Optimizing shared vehicle systems (bike/scooter/car/ride-sharing) is more challenging compared to traditional resource allocation settings due to the presence of complex network externalities – changes in the demand/supply at any location affect future supply throughout the system within short timescales. These externalities are well captured by steady-state Markovian models, which are therefore widely used to analyze such systems. However, using such models to design pricing and other control policies is computationally difficult since the resulting optimization problems are high-dimensional and non-convex.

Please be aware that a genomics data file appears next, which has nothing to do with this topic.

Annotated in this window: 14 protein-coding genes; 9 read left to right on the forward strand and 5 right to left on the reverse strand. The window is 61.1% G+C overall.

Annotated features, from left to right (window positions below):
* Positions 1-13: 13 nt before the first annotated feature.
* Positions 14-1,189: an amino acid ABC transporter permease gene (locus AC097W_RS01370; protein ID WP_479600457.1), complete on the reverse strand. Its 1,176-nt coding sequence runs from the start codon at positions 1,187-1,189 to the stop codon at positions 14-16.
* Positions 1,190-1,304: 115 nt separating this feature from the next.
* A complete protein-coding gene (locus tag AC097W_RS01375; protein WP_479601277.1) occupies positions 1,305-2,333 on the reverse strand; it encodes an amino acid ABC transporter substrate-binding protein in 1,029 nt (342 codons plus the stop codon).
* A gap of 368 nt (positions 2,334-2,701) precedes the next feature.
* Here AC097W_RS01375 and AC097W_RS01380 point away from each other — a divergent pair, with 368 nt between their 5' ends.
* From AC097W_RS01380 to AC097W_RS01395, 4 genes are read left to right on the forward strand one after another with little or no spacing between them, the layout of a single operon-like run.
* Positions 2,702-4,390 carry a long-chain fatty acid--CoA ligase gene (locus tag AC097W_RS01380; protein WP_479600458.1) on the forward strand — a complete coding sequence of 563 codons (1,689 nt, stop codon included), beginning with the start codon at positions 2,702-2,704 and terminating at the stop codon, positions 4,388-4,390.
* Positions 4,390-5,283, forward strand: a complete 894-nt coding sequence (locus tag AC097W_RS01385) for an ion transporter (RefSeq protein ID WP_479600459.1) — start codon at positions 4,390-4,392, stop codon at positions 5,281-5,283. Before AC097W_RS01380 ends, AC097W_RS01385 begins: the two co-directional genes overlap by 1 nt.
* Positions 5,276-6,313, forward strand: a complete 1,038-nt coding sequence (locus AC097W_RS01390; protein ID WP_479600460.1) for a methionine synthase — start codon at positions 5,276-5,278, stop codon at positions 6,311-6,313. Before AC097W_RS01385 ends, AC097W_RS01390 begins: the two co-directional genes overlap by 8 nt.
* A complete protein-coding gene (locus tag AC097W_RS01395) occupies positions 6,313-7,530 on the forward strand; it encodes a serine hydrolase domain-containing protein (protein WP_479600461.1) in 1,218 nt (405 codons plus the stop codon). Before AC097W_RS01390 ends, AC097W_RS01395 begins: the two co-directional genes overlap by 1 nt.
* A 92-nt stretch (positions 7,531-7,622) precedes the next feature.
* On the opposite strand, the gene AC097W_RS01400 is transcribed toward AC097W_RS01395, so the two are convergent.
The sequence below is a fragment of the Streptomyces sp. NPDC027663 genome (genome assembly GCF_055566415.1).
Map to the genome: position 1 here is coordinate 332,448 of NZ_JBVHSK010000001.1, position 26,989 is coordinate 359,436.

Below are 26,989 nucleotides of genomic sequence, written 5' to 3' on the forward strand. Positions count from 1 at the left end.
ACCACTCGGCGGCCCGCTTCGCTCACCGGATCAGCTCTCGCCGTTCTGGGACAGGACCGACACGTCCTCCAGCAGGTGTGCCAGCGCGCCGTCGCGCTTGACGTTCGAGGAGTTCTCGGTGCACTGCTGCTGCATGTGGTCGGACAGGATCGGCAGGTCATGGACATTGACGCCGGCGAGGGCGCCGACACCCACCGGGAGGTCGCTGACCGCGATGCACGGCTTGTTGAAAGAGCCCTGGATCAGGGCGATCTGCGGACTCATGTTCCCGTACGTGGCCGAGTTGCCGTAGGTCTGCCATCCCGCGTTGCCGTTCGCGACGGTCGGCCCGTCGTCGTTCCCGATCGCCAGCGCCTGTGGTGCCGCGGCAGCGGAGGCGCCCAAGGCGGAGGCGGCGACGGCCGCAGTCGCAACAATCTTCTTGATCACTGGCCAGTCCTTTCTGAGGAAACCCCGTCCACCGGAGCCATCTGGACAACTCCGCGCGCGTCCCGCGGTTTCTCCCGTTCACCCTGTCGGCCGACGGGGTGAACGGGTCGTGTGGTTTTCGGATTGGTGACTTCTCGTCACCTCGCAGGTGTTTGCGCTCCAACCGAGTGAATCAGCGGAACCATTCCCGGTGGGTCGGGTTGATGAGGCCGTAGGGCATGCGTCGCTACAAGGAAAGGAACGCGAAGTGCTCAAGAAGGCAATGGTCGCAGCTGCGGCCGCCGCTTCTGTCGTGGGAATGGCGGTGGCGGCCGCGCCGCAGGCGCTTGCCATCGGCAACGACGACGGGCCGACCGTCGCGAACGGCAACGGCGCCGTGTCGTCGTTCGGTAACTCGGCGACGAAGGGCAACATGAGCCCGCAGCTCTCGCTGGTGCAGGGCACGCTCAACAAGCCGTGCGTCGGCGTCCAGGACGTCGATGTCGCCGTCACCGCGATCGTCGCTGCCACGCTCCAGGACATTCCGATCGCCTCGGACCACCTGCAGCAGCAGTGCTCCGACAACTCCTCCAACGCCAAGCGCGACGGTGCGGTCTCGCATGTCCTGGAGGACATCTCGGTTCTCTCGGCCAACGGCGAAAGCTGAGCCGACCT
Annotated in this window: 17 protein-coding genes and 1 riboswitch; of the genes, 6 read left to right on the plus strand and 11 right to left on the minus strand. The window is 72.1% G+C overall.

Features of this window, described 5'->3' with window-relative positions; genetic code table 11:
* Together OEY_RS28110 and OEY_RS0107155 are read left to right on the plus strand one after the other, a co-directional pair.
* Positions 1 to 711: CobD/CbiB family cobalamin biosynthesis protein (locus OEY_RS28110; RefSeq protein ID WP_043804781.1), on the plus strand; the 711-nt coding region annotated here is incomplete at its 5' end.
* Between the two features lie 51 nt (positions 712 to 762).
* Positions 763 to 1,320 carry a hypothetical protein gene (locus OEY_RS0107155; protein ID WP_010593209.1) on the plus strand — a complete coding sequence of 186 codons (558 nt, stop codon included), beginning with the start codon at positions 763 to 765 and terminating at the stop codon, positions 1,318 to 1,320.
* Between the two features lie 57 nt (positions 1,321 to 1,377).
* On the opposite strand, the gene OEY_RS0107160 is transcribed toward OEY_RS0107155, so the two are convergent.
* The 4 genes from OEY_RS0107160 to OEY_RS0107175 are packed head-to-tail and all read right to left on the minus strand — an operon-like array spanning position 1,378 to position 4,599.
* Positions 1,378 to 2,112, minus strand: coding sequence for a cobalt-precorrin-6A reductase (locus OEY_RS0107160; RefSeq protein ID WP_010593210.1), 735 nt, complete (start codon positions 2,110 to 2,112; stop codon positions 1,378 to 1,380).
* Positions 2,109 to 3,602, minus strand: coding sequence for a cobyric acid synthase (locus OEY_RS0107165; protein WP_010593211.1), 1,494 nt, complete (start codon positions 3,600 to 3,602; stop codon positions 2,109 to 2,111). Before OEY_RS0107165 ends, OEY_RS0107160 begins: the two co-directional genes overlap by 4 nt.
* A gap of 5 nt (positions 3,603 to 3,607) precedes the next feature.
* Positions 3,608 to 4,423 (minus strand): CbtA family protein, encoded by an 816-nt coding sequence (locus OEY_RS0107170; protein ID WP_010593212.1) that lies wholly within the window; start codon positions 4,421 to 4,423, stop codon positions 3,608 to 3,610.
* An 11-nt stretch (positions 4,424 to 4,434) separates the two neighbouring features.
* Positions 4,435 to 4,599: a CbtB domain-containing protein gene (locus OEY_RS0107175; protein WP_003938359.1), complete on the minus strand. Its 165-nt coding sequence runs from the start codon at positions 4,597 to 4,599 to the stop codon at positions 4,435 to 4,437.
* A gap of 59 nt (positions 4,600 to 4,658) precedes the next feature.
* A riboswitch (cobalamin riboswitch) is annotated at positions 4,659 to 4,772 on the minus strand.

To this end, we develop a rigorous approximation framework for shared vehicle systems, providing a unified approach for a wide range of controls (pricing, matching, rebalancing), objective functions (throughput, revenue, welfare), and system constraints (travel-times, welfare benchmarks, posted-price constraints). Our approach is based on the analysis of natural convex relaxations, and obtains as special cases existing approximate-optimal policies for limited settings, asymptotic-optimality results, and heuristic policies. The resulting guarantees are non-asymptotic and parametric, and provide operational insights into the design of real-world systems. In particular, for any shared vehicle system with $n$ stations and $m$ vehicles, our framework obtains an approximation ratio of $1+(n-1)//m$, which is particularly meaningful when $m/n$, the average number of vehicles per station, is large, as is often the case in practice.